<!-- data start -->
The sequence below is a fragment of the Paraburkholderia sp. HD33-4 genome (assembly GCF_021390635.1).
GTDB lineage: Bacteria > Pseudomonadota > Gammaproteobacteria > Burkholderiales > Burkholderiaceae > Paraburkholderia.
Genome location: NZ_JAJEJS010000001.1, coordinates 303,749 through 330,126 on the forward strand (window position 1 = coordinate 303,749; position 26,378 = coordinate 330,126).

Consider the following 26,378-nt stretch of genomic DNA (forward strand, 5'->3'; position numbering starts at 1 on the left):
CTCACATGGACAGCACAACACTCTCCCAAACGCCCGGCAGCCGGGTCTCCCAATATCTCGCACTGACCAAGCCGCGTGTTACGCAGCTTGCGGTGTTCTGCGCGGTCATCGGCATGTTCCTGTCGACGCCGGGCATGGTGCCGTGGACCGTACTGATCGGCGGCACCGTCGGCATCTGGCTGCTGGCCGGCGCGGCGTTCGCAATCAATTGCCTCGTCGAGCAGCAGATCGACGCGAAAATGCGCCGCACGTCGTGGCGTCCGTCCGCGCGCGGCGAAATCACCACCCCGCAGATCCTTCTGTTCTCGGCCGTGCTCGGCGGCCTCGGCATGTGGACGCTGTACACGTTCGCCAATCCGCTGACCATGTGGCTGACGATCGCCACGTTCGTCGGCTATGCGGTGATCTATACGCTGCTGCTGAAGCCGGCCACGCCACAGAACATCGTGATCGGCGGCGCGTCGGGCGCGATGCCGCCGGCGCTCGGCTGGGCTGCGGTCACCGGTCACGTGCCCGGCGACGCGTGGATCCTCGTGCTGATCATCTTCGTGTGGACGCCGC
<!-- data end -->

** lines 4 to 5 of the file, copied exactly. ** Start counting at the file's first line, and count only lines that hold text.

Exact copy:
Consider the following 26,378-nt stretch of genomic DNA (forward strand, 5'->3'; position numbering starts at 1 on the left):
CTCACATGGACAGCACAACACTCTCCCAAACGCCCGGCAGCCGGGTCTCCCAATATCTCGCACTGACCAAGCCGCGTGTTACGCAGCTTGCGGTGTTCTGCGCGGTCATCGGCATGTTCCTGTCGACGCCGGGCATGGTGCCGTGGACCGTACTGATCGGCGGCACCGTCGGCATCTGGCTGCTGGCCGGCGCGGCGTTCGCAATCAATTGCCTCGTCGAGCAGCAGATCGACGCGAAAATGCGCCGCACGTCGTGGCGTCCGTCCGCGCGCGGCGAAATCACCACCCCGCAGATCCTTCTGTTCTCGGCCGTGCTCGGCGGCCTCGGCATGTGGACGCTGTACACGTTCGCCAATCCGCTGACCATGTGGCTGACGATCGCCACGTTCGTCGGCTATGCGGTGATCTATACGCTGCTGCTGAAGCCGGCCACGCCACAGAACATCGTGATCGGCGGCGCGTCGGGCGCGATGCCGCCGGCGCTCGGCTGGGCTGCGGTCACCGGTCACGTGCCCGGCGACGCGTGGATCCTCGTGCTGATCATCTTCGTGTGGACGCCGC